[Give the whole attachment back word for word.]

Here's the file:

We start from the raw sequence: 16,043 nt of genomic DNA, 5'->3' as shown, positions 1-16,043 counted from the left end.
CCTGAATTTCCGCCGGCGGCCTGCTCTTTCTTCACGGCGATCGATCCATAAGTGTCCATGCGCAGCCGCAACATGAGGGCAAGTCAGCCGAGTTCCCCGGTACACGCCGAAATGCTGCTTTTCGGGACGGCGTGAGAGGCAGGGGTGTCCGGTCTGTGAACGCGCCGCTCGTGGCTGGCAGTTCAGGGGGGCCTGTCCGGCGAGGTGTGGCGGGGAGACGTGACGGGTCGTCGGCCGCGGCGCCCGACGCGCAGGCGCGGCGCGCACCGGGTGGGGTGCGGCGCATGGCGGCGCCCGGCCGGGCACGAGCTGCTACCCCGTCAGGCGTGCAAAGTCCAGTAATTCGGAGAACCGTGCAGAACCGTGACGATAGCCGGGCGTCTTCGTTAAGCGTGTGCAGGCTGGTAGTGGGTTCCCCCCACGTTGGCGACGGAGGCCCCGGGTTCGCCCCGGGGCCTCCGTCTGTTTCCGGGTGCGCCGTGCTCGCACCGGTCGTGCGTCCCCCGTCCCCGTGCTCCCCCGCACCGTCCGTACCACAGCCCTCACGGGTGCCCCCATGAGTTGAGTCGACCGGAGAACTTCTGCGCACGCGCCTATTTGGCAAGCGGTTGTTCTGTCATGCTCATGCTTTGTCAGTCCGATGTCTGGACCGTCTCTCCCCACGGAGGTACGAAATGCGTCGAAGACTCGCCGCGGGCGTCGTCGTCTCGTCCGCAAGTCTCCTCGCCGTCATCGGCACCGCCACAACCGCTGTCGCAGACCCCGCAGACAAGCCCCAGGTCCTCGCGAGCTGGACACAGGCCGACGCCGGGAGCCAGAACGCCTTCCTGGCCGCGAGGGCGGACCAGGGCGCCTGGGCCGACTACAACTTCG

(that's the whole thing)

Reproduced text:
We start from the raw sequence: 16,043 nt of genomic DNA, 5'->3' as shown, positions 1-16,043 counted from the left end.
CCTGAATTTCCGCCGGCGGCCTGCTCTTTCTTCACGGCGATCGATCCATAAGTGTCCATGCGCAGCCGCAACATGAGGGCAAGTCAGCCGAGTTCCCCGGTACACGCCGAAATGCTGCTTTTCGGGACGGCGTGAGAGGCAGGGGTGTCCGGTCTGTGAACGCGCCGCTCGTGGCTGGCAGTTCAGGGGGGCCTGTCCGGCGAGGTGTGGCGGGGAGACGTGACGGGTCGTCGGCCGCGGCGCCCGACGCGCAGGCGCGGCGCGCACCGGGTGGGGTGCGGCGCATGGCGGCGCCCGGCCGGGCACGAGCTGCTACCCCGTCAGGCGTGCAAAGTCCAGTAATTCGGAGAACCGTGCAGAACCGTGACGATAGCCGGGCGTCTTCGTTAAGCGTGTGCAGGCTGGTAGTGGGTTCCCCCCACGTTGGCGACGGAGGCCCCGGGTTCGCCCCGGGGCCTCCGTCTGTTTCCGGGTGCGCCGTGCTCGCACCGGTCGTGCGTCCCCCGTCCCCGTGCTCCCCCGCACCGTCCGTACCACAGCCCTCACGGGTGCCCCCATGAGTTGAGTCGACCGGAGAACTTCTGCGCACGCGCCTATTTGGCAAGCGGTTGTTCTGTCATGCTCATGCTTTGTCAGTCCGATGTCTGGACCGTCTCTCCCCACGGAGGTACGAAATGCGTCGAAGACTCGCCGCGGGCGTCGTCGTCTCGTCCGCAAGTCTCCTCGCCGTCATCGGCACCGCCACAACCGCTGTCGCAGACCCCGCAGACAAGCCCCAGGTCCTCGCGAGCTGGACACAGGCCGACGCCGGGAGCCAGAACGCCTTCCTGGCCGCGAGGGCGGACCAGGGCGCCTGGGCCGACTACAACTTCG